Background: Whole-genome sequencing has become routine for population genetic studies. Sequencing of individuals provides maximal data but is rather expensive and fewer samples can be studied. In contrast, sequencing a pool of samples (pool-seq) can provide sufficient data, while presenting less of an economic challenge. Few studies have compared the two approaches to infer population genetic structure and diversity in real datasets. Here, we apply individual sequencing (ind-seq) and pool-seq to the study of Western honey bees (Apis mellifera). Methods: We collected honey bee workers that belonged to 14 populations, including 13 subspecies, totaling 1347 colonies, who were individually (139 individuals) and pool-sequenced (14 pools). We compared allele frequencies, genetic diversity estimates, and population structure as inferred by the two approaches. Results: Pool-seq and ind-seq revealed near identical population structure and genetic diversities, albeit at different costs. While pool-seq provides genome-wide polymorphism data at considerably lower costs, ind-seq can provide additional information, including the identification of population substructures, hybridization, or individual outliers. Conclusions: If costs are not the limiting factor, we recommend using ind-seq, as population genetic structure can be inferred similarly well, with the advantage gained from individual genetic information. Not least, it also significantly reduces the effort required for the collection of numerous samples and their further processing in the laboratory.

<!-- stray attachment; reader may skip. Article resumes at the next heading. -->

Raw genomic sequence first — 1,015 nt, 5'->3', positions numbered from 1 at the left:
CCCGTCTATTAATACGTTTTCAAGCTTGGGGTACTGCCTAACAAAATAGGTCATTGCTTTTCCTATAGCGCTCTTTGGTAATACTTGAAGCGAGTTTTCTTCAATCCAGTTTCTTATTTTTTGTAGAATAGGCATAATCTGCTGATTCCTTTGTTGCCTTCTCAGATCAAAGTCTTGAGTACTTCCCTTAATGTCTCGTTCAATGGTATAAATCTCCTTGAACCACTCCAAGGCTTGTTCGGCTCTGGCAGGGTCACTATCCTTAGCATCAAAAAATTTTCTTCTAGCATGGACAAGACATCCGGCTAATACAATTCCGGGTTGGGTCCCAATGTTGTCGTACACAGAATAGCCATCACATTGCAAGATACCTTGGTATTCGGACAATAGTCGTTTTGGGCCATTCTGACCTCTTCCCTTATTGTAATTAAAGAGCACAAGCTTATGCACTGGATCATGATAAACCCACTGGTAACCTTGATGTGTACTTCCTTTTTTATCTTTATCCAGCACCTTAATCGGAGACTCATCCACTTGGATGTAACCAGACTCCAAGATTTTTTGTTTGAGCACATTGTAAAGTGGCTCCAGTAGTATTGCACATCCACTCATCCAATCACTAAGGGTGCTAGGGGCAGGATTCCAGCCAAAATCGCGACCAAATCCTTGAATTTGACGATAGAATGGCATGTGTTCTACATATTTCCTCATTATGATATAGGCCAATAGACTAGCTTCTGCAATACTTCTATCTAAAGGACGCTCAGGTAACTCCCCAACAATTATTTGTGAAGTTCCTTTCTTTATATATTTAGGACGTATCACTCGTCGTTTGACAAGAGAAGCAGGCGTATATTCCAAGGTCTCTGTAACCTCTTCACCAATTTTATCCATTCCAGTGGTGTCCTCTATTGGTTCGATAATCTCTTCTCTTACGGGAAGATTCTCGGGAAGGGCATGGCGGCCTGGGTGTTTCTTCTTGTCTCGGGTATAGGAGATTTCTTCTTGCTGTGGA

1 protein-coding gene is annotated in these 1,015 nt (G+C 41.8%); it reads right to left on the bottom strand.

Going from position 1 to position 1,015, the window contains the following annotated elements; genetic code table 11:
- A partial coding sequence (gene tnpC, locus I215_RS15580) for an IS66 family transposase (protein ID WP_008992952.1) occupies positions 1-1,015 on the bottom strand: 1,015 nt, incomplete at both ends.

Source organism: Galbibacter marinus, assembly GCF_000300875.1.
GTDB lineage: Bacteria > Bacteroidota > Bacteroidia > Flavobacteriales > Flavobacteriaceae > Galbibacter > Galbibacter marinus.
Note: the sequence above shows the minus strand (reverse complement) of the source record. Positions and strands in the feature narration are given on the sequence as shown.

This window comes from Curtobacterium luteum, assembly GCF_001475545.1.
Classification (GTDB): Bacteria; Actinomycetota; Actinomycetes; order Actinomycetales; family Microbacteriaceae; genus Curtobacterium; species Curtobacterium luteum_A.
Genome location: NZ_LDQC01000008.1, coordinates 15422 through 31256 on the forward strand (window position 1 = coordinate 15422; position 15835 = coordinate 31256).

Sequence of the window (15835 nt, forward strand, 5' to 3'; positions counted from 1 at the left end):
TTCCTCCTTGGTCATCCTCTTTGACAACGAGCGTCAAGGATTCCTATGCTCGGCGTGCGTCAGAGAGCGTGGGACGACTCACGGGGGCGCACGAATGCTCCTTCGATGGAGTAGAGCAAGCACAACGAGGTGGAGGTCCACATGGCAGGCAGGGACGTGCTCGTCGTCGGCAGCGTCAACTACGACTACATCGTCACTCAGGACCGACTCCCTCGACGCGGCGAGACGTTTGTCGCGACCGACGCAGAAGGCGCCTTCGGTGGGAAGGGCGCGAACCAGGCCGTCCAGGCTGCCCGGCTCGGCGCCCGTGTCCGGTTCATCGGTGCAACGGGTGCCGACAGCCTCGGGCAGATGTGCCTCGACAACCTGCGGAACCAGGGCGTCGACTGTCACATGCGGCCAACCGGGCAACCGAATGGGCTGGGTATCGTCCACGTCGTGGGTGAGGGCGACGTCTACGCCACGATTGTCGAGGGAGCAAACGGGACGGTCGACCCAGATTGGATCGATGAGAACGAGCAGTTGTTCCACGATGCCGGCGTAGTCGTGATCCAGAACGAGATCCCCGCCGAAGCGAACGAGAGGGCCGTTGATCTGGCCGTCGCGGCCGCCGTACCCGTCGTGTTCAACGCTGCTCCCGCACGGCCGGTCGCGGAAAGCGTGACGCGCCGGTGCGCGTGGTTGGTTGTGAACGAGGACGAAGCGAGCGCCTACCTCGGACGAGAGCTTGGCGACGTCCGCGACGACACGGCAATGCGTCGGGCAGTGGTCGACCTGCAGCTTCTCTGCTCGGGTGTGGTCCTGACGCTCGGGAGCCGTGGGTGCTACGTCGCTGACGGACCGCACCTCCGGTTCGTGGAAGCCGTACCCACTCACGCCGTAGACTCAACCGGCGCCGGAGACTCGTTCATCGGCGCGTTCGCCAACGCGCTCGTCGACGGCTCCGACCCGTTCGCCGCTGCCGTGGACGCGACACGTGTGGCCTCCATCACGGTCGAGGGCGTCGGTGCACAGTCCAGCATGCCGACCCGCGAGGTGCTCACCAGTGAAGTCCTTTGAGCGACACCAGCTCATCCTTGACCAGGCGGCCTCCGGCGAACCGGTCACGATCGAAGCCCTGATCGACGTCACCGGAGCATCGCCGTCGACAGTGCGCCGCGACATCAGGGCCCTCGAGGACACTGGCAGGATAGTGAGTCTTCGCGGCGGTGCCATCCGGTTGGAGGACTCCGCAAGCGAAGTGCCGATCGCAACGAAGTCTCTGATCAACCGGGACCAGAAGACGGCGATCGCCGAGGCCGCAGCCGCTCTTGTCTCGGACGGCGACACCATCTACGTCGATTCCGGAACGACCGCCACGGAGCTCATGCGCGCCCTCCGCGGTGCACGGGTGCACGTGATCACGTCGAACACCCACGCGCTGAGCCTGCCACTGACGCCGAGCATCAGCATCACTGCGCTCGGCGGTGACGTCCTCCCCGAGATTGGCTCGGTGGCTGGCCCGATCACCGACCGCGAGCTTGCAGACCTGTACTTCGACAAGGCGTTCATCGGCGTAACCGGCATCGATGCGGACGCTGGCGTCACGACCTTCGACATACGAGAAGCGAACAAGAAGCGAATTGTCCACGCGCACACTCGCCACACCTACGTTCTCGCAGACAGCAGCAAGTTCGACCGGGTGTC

Population Structure and Diversity in European Honey Bees (Apis mellifera L.) – An Empirical Comparison of Pool and Individual Whole-Genome Sequencing
You are here: